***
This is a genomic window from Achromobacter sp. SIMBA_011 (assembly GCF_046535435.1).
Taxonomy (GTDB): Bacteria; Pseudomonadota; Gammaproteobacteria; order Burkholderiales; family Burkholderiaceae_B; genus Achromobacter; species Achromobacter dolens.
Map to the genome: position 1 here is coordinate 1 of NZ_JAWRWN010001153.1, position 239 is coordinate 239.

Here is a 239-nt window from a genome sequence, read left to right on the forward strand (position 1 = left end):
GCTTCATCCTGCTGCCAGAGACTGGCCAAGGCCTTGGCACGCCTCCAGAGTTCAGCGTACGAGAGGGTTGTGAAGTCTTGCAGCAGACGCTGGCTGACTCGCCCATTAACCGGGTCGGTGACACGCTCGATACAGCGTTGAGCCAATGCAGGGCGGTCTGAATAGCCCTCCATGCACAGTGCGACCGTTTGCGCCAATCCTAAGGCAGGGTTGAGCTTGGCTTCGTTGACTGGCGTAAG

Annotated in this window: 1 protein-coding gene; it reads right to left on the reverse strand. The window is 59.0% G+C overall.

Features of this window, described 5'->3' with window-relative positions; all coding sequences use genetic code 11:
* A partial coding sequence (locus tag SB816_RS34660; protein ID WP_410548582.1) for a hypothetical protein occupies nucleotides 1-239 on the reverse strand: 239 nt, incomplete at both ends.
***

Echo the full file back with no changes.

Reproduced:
This is a genomic window from Achromobacter sp. SIMBA_011 (assembly GCF_046535435.1).
Taxonomy (GTDB): Bacteria; Pseudomonadota; Gammaproteobacteria; order Burkholderiales; family Burkholderiaceae_B; genus Achromobacter; species Achromobacter dolens.
Map to the genome: position 1 here is coordinate 1 of NZ_JAWRWN010001153.1, position 239 is coordinate 239.

Here is a 239-nt window from a genome sequence, read left to right on the forward strand (position 1 = left end):
GCTTCATCCTGCTGCCAGAGACTGGCCAAGGCCTTGGCACGCCTCCAGAGTTCAGCGTACGAGAGGGTTGTGAAGTCTTGCAGCAGACGCTGGCTGACTCGCCCATTAACCGGGTCGGTGACACGCTCGATACAGCGTTGAGCCAATGCAGGGCGGTCTGAATAGCCCTCCATGCACAGTGCGACCGTTTGCGCCAATCCTAAGGCAGGGTTGAGCTTGGCTTCGTTGACTGGCGTAAG

Annotated in this window: 1 protein-coding gene; it reads right to left on the reverse strand. The window is 59.0% G+C overall.

Features of this window, described 5'->3' with window-relative positions; all coding sequences use genetic code 11:
* A partial coding sequence (locus tag SB816_RS34660; protein ID WP_410548582.1) for a hypothetical protein occupies nucleotides 1-239 on the reverse strand: 239 nt, incomplete at both ends.